The head of this gaunt, white-shrouded humanoid resembles a horse’s skull.
Hooden Horse CR 5
LN Large construct
Init +2; Senses darkvision 60 ft., low-light vision; Perception +11
AC 17, touch 11, flat-footed 17 (+2 Dex, +6 natural, –1 size)
hp 57 (5d10+30)
Fort +1; Ref +3; Will +3
Immune construct traits
Speed 30 ft.
Melee 2 claws +8 (1d8+4)
Space 10 ft.; Reach 10 ft.
Special Attacks captivating song, caroling
Spell-Like Abilities (CL 15th; concentration +18)
Constant—prying eyes (greater)
At will—bestow curse (DC 17)
Str 18, Dex 15, Con —, Int 7, Wis 12, Cha 17
Base Atk +5; CMB +8; CMD 17
Feats Alertness, Iron Will, Skill Focus (Perception)
Skills Perception +11, Sense Motive +7; Racial Modifiers +4 Sense Motive
Environment any land
Captivating Song (Su) The song of a hooden horse captivates those who hear it. When a hooden horse sings, all creatures within a 300-foot spread must succeed on a DC 16 Will saving throw or become captivated. A creature that successfully saves is not subject to the same hooden horse’s song for 24 hours. A victim under the effects of the captivating song moves toward the harpy using the most direct means available. If the path leads them into a dangerous area such as through fire or off a cliff, that creature receives a second saving throw to end the effect before moving into peril. Captivated creatures can take no actions other than to defend themselves. A victim within 5 feet of the hooden horse simply stands and offers no resistance to the hooden horse’s attacks. This effect continues for as long as the hooden horse sings and for 1 round thereafter. This is a sonic mind-affecting charm effect. The save DC is Charisma-based.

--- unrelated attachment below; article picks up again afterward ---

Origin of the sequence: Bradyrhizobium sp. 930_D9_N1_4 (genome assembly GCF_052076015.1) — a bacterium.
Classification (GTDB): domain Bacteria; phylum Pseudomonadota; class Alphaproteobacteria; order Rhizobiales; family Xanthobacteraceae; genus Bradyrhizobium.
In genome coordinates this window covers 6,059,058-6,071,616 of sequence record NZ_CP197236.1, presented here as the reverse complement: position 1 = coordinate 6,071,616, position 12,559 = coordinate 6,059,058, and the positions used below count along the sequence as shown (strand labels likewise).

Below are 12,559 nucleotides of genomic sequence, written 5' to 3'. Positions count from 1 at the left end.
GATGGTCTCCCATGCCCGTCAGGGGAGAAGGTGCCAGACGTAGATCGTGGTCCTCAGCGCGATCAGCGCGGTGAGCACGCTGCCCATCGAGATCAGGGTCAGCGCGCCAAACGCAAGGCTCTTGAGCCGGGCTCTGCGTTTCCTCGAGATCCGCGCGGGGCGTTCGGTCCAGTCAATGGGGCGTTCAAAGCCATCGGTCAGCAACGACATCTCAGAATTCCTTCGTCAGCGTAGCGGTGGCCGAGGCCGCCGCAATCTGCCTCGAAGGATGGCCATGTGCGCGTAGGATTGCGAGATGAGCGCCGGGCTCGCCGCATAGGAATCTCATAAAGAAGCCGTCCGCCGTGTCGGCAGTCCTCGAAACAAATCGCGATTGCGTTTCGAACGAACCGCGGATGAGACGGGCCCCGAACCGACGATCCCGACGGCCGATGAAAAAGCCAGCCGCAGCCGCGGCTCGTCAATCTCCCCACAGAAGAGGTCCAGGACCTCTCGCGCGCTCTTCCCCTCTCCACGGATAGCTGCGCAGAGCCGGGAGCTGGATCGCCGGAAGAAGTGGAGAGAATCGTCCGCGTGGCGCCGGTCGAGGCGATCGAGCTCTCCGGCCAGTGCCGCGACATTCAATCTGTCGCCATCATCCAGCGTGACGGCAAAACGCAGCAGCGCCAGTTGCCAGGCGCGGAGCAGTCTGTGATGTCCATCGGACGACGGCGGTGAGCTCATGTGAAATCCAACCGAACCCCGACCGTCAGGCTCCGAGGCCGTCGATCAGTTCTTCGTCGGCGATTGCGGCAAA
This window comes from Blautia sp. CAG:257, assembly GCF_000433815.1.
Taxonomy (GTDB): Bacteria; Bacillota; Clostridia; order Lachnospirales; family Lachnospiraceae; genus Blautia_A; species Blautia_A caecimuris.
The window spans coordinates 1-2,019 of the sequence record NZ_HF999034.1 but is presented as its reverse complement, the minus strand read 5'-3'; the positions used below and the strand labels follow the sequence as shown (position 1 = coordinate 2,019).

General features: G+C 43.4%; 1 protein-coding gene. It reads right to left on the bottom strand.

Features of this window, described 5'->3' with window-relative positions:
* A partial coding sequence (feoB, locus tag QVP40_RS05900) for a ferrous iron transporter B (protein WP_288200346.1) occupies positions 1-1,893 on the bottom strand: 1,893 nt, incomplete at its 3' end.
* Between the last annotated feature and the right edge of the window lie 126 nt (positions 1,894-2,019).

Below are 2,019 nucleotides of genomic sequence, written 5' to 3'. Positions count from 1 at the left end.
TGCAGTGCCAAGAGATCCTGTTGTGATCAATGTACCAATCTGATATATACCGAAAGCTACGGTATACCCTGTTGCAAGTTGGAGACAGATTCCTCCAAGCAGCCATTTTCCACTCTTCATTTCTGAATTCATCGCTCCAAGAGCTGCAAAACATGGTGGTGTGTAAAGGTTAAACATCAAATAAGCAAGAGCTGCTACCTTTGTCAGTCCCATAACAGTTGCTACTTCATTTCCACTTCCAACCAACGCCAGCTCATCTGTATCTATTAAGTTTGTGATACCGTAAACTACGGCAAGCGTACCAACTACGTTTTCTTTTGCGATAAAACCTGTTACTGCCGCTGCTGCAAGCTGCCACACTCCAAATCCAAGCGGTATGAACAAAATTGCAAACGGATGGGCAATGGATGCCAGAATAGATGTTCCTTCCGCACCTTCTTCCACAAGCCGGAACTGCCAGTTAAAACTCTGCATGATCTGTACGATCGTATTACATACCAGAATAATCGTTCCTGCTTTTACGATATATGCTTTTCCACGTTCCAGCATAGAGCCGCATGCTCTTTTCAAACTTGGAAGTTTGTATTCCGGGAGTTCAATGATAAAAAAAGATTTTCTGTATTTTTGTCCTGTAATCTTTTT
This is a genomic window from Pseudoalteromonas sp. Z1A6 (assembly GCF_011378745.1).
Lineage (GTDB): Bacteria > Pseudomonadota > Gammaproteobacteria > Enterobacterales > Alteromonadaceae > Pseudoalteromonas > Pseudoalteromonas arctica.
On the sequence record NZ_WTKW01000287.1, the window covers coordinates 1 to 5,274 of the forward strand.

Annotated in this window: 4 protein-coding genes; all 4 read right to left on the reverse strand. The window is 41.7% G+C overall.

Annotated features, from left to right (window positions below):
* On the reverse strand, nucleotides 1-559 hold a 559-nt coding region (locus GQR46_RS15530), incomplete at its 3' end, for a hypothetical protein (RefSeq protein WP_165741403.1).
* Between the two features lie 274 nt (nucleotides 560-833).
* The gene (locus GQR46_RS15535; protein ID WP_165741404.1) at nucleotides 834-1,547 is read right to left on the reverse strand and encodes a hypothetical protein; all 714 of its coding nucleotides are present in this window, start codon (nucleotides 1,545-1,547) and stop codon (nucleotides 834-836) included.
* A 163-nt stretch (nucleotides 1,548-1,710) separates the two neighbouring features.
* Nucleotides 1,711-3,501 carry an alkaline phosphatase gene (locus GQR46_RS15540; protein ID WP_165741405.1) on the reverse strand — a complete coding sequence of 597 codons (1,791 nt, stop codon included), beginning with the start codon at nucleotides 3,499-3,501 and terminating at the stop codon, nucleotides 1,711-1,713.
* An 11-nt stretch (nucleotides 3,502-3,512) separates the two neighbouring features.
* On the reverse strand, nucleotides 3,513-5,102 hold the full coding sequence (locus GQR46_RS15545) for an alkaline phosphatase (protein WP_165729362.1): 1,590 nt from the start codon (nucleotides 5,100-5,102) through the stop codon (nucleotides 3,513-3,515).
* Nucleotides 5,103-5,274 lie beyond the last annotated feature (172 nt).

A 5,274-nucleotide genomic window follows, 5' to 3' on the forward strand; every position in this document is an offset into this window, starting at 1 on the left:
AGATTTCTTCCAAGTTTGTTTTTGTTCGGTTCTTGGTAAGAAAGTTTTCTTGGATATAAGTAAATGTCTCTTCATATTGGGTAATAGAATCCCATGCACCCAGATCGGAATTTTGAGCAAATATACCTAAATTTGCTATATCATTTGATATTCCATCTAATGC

Caroling (Su) A hooden horse is adept at luring creatures out of houses. The 300-foot spread created by a hooden horse’s captivating song passes through all doors within 30 feet of the hooden horse as if those doors weren’t there.
Constructed over generations from the bones of revered villagers and their livestock, hooden horses are constructs that police the communities which created them. When necessary, hooden horses combat outside threats to their host communities, but their primary focus is on the communities themselves. Each hooden horse vigilantly watches the citizens of its host community, calling out and cursing those who break any law or defy any cultural norm.
Once installed in a community, an hooden horse cannot be reasoned with or called off. Its understanding of community laws and societal norms is fixed at the time of its creation and never changes over time, regardless of the will of its host community. The hooden horse always views interference with its own activities as a violation of community law, and defends its role in the community with violence if necessary.
Though communities patrolled by hooden horses often come to resent their protectors, many celebrate the guardians constructed by their forebears. Such communities hold annual festivals in which their hooden horses parade about town, caroling at the houses of upstanding citizens not to chastize but to entertain.
A hooden horse stands 8 feet tall, but its skeletal frame can weigh as little as 200 pounds.